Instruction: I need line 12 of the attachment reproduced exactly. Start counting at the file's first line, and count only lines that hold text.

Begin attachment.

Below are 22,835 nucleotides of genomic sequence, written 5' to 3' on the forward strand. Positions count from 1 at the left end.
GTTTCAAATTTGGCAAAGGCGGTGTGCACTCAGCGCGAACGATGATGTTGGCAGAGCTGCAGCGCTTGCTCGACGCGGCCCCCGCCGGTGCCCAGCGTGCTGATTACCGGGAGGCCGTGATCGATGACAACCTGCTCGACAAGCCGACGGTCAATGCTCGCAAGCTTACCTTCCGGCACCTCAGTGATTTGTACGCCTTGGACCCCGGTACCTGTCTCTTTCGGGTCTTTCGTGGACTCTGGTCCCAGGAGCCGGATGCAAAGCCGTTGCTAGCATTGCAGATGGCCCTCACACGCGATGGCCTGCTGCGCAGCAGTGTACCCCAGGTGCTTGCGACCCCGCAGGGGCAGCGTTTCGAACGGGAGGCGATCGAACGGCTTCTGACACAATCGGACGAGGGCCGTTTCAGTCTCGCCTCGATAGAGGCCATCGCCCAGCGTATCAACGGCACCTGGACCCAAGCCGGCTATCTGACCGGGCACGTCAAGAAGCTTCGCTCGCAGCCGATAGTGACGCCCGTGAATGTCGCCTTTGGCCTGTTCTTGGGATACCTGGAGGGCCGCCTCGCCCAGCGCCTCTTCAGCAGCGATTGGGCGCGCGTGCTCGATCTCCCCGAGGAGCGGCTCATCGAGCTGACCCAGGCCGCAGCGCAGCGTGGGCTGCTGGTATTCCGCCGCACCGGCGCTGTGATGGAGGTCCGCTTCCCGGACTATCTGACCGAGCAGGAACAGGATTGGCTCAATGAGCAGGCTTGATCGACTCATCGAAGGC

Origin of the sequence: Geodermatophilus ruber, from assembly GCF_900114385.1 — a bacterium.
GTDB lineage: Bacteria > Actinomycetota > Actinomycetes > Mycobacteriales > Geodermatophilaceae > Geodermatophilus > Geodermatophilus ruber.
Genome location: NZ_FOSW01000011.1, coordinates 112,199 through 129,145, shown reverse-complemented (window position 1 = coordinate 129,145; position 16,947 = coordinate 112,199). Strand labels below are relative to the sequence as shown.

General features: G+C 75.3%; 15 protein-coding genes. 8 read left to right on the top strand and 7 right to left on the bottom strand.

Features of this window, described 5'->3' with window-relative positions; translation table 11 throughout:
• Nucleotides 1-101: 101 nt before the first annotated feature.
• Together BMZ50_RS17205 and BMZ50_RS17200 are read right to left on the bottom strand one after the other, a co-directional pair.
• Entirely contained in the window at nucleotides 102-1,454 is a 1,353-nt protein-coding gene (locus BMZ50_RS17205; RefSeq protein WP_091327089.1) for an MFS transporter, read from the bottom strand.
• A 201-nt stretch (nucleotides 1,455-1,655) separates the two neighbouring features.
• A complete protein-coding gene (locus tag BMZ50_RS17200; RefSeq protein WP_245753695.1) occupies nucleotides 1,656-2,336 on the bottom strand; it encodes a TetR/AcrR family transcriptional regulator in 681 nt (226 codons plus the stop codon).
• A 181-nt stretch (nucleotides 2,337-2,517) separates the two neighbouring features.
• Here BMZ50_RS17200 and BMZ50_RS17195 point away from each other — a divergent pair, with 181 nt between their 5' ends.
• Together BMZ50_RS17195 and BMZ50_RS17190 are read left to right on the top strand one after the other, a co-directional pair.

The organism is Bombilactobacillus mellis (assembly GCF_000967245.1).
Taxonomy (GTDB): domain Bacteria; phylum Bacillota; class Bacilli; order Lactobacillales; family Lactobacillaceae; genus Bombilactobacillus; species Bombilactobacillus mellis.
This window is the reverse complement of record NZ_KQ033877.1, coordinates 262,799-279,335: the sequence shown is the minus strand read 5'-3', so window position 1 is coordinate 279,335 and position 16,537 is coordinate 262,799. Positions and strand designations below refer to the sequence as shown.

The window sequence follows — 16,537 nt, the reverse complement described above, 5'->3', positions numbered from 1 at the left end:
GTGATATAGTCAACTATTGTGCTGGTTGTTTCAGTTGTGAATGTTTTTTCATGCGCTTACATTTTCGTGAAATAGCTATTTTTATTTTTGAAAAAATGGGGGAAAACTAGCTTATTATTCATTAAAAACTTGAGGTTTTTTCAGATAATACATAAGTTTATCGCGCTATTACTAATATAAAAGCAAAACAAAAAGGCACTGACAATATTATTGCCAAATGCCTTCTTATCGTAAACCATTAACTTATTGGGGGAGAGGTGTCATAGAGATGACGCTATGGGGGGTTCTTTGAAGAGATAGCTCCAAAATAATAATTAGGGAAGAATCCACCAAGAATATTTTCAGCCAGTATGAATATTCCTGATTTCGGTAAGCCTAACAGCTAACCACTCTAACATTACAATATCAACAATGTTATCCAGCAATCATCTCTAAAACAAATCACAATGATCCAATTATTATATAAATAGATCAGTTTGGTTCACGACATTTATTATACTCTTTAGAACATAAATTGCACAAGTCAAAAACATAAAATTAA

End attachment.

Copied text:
• A complete protein-coding gene (locus tag BMZ50_RS17200; RefSeq protein WP_245753695.1) occupies nucleotides 1,656-2,336 on the bottom strand; it encodes a TetR/AcrR family transcriptional regulator in 681 nt (226 codons plus the stop codon).